Employee Journey Mapping: Beginners Guide [FREE Template]

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Employee Journey Mapping: Beginners Guide [FREE Template]
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    Your employees’ experiences at work ultimately impacts the success of your business.

    Employees who feel positive about their employer and their workplace are more engaged, productive and likely to stay at the company longer.

    Mapping employee journeys can help organisations to better understand the different stages that employees go through during their employment lifecycle.

    Employee journey mapping is a way to measure the employee experience at every stage of an employee's tenure at the company.

    In this blog we’ll cover:

    Before we begin, it’s important to know how to build better internal communications within your business. 


    We recommend that you take a look at our guide 📖: Internal Communications: The Ultimate Guide


    What Is the Employee Journey?

    The employee journey is the time that an employee spends at a company, starting when the employee applies to the organisation and ending when the employee quits the organisation.

    All the time in between these two moments and the experiences that the employee has is the employee journey.

    Along the employee journey, there are key moments and memorable experiences that can have a lasting impact on employees’ opinions of their workplace.

    An employee can likely remember the excitement of their first day at work - but they may not remember the second or third day. Pinpointing these important moments helps you build a strong foundation for a positive employee experience.

    What Is Employee Journey Mapping?

    An employee journey map is a visualisation of the timeline of the entire employee experience.

    Similar to a customer journey map, employee journey mapping is essentially plotting out the end to end experience of your employees. In many cases an employee journey map has been successful in improving employee experience, helping identify areas for improvement and setting out clear expectations of your employees.

    The employee mapping process rakes the perspective of employees, emphasizing the moments that matter most to them. These moments range from day one on the job, to attending a company wide meeting and pursuing new training opportunities.

    Additionally, it’s important to remember not one size fits all.

    Just like a customer journey varies across the company, so can the employee journey. Journey maps should be there to assess the needs and goals of different types of employees.

    You may want to consider creating employee personas, just as you would for your customers.

    For example, a baby boomer who’s been at an organisation for decades and plans to retire soon will have a very different map compared to a millennial, or a recent graduate starting their professional career.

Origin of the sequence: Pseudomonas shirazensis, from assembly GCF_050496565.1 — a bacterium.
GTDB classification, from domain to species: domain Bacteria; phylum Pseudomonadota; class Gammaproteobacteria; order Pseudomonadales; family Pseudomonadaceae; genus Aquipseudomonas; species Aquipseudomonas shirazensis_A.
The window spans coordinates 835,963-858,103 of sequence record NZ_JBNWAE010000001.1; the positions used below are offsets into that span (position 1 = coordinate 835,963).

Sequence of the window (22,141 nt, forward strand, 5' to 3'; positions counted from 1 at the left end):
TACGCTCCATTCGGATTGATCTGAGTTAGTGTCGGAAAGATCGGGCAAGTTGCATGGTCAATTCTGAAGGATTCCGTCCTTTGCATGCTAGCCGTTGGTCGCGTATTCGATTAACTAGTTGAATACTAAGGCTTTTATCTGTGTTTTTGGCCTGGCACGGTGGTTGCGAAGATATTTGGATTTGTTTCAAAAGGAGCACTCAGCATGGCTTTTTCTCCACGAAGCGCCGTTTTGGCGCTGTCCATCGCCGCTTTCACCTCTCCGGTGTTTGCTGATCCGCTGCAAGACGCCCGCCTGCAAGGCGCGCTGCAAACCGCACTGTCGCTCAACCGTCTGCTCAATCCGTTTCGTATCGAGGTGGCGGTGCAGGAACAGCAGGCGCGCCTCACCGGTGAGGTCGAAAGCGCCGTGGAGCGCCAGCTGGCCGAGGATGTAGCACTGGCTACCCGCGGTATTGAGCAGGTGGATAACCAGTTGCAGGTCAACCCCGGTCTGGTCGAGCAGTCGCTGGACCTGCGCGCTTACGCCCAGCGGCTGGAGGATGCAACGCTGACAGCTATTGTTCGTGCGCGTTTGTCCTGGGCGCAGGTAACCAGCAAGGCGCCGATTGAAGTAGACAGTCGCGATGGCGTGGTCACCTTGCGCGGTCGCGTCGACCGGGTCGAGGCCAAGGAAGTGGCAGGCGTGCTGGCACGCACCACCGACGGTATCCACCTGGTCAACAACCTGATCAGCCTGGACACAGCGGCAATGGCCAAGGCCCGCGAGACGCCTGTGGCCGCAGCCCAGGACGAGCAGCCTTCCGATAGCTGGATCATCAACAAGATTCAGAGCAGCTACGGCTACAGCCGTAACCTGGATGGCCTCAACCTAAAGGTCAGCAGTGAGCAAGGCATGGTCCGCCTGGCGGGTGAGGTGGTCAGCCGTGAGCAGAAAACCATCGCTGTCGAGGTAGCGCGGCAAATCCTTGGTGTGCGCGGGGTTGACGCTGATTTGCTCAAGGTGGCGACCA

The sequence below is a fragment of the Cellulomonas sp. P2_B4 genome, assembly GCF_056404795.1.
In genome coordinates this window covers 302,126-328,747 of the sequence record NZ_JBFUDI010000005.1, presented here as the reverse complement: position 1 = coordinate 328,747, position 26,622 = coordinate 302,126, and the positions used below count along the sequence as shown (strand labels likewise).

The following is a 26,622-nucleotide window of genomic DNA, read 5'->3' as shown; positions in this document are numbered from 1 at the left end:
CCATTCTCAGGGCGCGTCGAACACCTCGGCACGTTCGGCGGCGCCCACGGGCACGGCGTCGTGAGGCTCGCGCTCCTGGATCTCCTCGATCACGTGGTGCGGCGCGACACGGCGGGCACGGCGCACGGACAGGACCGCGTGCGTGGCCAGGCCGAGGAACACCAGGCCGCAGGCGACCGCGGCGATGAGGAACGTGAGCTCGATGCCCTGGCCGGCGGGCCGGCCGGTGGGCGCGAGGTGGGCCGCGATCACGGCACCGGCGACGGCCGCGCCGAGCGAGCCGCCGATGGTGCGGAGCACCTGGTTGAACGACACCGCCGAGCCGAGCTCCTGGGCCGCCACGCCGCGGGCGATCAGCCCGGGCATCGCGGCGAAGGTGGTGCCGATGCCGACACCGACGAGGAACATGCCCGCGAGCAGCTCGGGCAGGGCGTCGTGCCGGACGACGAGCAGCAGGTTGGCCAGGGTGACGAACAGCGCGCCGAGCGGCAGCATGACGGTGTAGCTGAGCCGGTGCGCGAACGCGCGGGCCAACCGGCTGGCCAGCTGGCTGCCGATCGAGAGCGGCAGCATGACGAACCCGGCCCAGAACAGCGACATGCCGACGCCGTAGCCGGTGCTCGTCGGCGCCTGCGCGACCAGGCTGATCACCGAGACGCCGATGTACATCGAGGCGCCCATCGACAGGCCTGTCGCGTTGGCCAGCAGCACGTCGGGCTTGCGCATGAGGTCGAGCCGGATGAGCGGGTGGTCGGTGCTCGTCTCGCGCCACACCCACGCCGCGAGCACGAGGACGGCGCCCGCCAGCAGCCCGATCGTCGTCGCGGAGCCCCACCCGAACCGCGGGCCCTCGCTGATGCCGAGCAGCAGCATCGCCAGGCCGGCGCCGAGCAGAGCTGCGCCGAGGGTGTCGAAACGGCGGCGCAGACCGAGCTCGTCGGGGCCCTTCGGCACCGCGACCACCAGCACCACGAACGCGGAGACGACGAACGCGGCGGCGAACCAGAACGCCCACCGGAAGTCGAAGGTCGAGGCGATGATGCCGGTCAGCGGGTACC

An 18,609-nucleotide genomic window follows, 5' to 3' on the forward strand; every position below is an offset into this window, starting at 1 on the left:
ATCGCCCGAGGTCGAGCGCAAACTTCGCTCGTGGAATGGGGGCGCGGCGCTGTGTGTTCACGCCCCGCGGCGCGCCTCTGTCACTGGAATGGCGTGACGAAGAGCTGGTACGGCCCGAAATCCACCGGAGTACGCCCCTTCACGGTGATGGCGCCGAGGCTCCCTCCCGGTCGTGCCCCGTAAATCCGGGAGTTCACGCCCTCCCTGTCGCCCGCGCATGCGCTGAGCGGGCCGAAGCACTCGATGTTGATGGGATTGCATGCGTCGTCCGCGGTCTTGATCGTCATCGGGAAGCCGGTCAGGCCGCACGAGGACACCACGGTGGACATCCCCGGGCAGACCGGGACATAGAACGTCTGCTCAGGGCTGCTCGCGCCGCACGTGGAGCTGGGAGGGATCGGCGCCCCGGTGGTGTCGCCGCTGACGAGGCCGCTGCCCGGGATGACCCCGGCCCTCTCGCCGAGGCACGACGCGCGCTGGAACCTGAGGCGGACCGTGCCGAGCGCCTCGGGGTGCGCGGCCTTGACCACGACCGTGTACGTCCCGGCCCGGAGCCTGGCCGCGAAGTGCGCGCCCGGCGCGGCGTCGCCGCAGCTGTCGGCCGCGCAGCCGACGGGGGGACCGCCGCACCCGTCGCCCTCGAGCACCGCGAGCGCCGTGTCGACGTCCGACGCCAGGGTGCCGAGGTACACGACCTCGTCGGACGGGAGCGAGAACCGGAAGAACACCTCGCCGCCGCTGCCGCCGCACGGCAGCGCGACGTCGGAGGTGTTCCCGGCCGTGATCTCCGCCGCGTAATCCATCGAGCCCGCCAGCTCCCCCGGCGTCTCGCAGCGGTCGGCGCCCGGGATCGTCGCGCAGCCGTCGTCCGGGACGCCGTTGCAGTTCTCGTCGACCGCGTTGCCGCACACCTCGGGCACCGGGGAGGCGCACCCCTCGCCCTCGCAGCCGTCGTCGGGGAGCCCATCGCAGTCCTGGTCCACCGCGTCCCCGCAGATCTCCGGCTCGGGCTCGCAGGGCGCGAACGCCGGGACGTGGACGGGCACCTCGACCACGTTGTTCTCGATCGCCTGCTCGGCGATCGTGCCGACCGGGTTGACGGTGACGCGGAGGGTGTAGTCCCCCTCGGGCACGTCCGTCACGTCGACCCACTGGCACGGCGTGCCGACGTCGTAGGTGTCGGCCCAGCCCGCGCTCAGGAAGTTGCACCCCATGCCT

It’s important to keep in mind that journey maps should also exist for employees who will resign.

    Top Tip! 

    Your employee journey map should include every stage of the lifecycle and should provide quick, visual starting points for evaluating the success of these touchpoints.

    What Are the Steps of an Employee Journey?

    Employee engagement had a 25.3% year over year change with a journey map compared to 10.8% of organisations who didn’t use journey maps.

    Want to achieve this within your company?

    We’ve made it easy for you, just follow these 10 simple steps!

    For each part of the journey, you should ask the following questions: 

    • What is the employee trying to do?
    • What is the employee feeling?
    • What are the barriers?

    1. Sourcing & Recruiting

    Every employee journey starts with recruiting.

    You should think about what your potential employees' first touchpoint with your organisation is. It could be from seeing your organisation at a career fair, have they found a friend that works there? Did they see an opening on Linkedin?

    Then comes the application stage. Are you making sure the process of applying to a role is super convenient for the applicant?

    Today’s employees are more empowered than ever before, and the current war for talent means organisations must invest more than ever before in online and offline recruitment.

    2. Pre-Onboarding

    So they’ve accepted the job offer. Now what? Do you just send them an email of when to come in and leave it as that? Or do you do more?

    Once an employee has accepted an offer, before they step in the door, there are many ways to start engaging new hires.

    Get them involved and acquainted with your culture by inviting them to join company social networks and pursue the latest company news.

    Pre-boarding is valuable in easing anxieties that we all face when starting a new role.

    3. Onboarding

    The first day/week/month is always an integral part of the employee journey and is vital to have on your employee journey map.

    According to Glassdoor, organisations with a strong onboarding process improve new hire retention by 82% and productivity by over 70%.

    If they’re starting remotely (which is now commonplace), are they clear with what they should be doing to begin with? Have you organised a video call for them to introduce themselves to the rest of the team?

    There are all essential things you need to be thinking about.

    4. Compensation & Benefits

    Enquiries about payroll and benefits policies can waste time for employees and HR. 

    In fact 70% of HR time is spent on administration. Having a company intranet in place where employees can find everything they need all in one place helps the process easier and immediately drives engagement with new employees.

    5. Ongoing Learning & Development

    You want employees to be constantly learning in your organisation, but many companies struggle with providing ongoing learning and development.

    One of the most common pieces of feedback on Glassdoor is the lack of career advancement and development. If you’re lacking in ongoing learning and development, employees will start to look elsewhere.